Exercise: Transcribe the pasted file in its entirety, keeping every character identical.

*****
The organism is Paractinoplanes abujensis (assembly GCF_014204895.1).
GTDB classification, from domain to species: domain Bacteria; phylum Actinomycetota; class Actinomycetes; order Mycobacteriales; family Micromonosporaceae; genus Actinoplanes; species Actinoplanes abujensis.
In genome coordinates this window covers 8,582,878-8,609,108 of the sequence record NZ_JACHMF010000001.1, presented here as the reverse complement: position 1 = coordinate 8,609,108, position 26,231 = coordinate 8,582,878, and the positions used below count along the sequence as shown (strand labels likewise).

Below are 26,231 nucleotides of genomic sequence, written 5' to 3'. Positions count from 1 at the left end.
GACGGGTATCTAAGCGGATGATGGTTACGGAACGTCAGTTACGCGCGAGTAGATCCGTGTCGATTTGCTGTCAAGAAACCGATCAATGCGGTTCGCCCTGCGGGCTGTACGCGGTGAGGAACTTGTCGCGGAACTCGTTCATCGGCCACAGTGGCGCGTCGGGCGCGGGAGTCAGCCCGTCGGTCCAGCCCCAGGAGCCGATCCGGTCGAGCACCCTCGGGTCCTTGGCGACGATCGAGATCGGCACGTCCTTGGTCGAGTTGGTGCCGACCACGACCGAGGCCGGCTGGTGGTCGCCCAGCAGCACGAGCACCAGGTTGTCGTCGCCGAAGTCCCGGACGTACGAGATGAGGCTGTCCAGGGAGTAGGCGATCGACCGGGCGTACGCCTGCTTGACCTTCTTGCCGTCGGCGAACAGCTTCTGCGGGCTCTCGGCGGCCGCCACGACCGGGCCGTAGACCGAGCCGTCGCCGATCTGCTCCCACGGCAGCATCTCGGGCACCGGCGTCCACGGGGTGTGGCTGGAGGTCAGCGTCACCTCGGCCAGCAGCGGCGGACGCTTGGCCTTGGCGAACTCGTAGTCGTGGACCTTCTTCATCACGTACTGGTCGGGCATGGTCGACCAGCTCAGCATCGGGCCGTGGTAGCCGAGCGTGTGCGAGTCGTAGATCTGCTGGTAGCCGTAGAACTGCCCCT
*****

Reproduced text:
The organism is Paractinoplanes abujensis (assembly GCF_014204895.1).
GTDB classification, from domain to species: domain Bacteria; phylum Actinomycetota; class Actinomycetes; order Mycobacteriales; family Micromonosporaceae; genus Actinoplanes; species Actinoplanes abujensis.
In genome coordinates this window covers 8,582,878-8,609,108 of the sequence record NZ_JACHMF010000001.1, presented here as the reverse complement: position 1 = coordinate 8,609,108, position 26,231 = coordinate 8,582,878, and the positions used below count along the sequence as shown (strand labels likewise).

Below are 26,231 nucleotides of genomic sequence, written 5' to 3'. Positions count from 1 at the left end.
GACGGGTATCTAAGCGGATGATGGTTACGGAACGTCAGTTACGCGCGAGTAGATCCGTGTCGATTTGCTGTCAAGAAACCGATCAATGCGGTTCGCCCTGCGGGCTGTACGCGGTGAGGAACTTGTCGCGGAACTCGTTCATCGGCCACAGTGGCGCGTCGGGCGCGGGAGTCAGCCCGTCGGTCCAGCCCCAGGAGCCGATCCGGTCGAGCACCCTCGGGTCCTTGGCGACGATCGAGATCGGCACGTCCTTGGTCGAGTTGGTGCCGACCACGACCGAGGCCGGCTGGTGGTCGCCCAGCAGCACGAGCACCAGGTTGTCGTCGCCGAAGTCCCGGACGTACGAGATGAGGCTGTCCAGGGAGTAGGCGATCGACCGGGCGTACGCCTGCTTGACCTTCTTGCCGTCGGCGAACAGCTTCTGCGGGCTCTCGGCGGCCGCCACGACCGGGCCGTAGACCGAGCCGTCGCCGATCTGCTCCCACGGCAGCATCTCGGGCACCGGCGTCCACGGGGTGTGGCTGGAGGTCAGCGTCACCTCGGCCAGCAGCGGCGGACGCTTGGCCTTGGCGAACTCGTAGTCGTGGACCTTCTTCATCACGTACTGGTCGGGCATGGTCGACCAGCTCAGCATCGGGCCGTGGTAGCCGAGCGTGTGCGAGTCGTAGATCTGCTGGTAGCCGTAGAACTGCCCCT